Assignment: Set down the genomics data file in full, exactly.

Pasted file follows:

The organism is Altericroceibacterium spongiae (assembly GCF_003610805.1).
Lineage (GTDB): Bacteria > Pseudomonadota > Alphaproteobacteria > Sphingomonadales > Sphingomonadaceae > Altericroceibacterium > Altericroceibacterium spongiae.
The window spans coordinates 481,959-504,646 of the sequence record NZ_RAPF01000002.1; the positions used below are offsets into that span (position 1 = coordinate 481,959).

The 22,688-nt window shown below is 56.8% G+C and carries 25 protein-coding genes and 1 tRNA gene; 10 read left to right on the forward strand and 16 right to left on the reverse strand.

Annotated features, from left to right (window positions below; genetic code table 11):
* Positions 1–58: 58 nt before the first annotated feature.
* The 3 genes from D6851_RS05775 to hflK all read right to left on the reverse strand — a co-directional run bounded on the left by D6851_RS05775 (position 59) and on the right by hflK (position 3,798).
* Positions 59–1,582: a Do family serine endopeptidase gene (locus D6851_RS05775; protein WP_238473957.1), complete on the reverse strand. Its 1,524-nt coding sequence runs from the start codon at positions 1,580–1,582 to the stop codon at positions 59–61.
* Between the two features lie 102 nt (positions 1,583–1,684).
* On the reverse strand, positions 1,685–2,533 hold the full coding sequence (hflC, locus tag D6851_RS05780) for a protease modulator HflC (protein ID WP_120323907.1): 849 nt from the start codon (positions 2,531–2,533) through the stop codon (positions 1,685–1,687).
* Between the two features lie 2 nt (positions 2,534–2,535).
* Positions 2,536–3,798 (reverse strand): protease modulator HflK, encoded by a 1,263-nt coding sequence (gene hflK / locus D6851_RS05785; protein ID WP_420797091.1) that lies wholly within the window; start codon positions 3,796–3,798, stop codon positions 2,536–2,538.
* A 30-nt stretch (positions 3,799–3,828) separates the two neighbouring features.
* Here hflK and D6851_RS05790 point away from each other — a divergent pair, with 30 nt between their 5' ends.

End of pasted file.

The organism is Altericroceibacterium spongiae (assembly GCF_003610805.1).
Lineage (GTDB): Bacteria > Pseudomonadota > Alphaproteobacteria > Sphingomonadales > Sphingomonadaceae > Altericroceibacterium > Altericroceibacterium spongiae.
The window spans coordinates 481,959-504,646 of the sequence record NZ_RAPF01000002.1; the positions used below are offsets into that span (position 1 = coordinate 481,959).

The 22,688-nt window shown below is 56.8% G+C and carries 25 protein-coding genes and 1 tRNA gene; 10 read left to right on the forward strand and 16 right to left on the reverse strand.

Annotated features, from left to right (window positions below; genetic code table 11):
* Positions 1–58: 58 nt before the first annotated feature.
* The 3 genes from D6851_RS05775 to hflK all read right to left on the reverse strand — a co-directional run bounded on the left by D6851_RS05775 (position 59) and on the right by hflK (position 3,798).
* Positions 59–1,582: a Do family serine endopeptidase gene (locus D6851_RS05775; protein WP_238473957.1), complete on the reverse strand. Its 1,524-nt coding sequence runs from the start codon at positions 1,580–1,582 to the stop codon at positions 59–61.
* Between the two features lie 102 nt (positions 1,583–1,684).
* On the reverse strand, positions 1,685–2,533 hold the full coding sequence (hflC, locus tag D6851_RS05780) for a protease modulator HflC (protein ID WP_120323907.1): 849 nt from the start codon (positions 2,531–2,533) through the stop codon (positions 1,685–1,687).
* Between the two features lie 2 nt (positions 2,534–2,535).
* Positions 2,536–3,798 (reverse strand): protease modulator HflK, encoded by a 1,263-nt coding sequence (gene hflK / locus D6851_RS05785; protein ID WP_420797091.1) that lies wholly within the window; start codon positions 3,796–3,798, stop codon positions 2,536–2,538.
* A 30-nt stretch (positions 3,799–3,828) separates the two neighbouring features.
* Here hflK and D6851_RS05790 point away from each other — a divergent pair, with 30 nt between their 5' ends.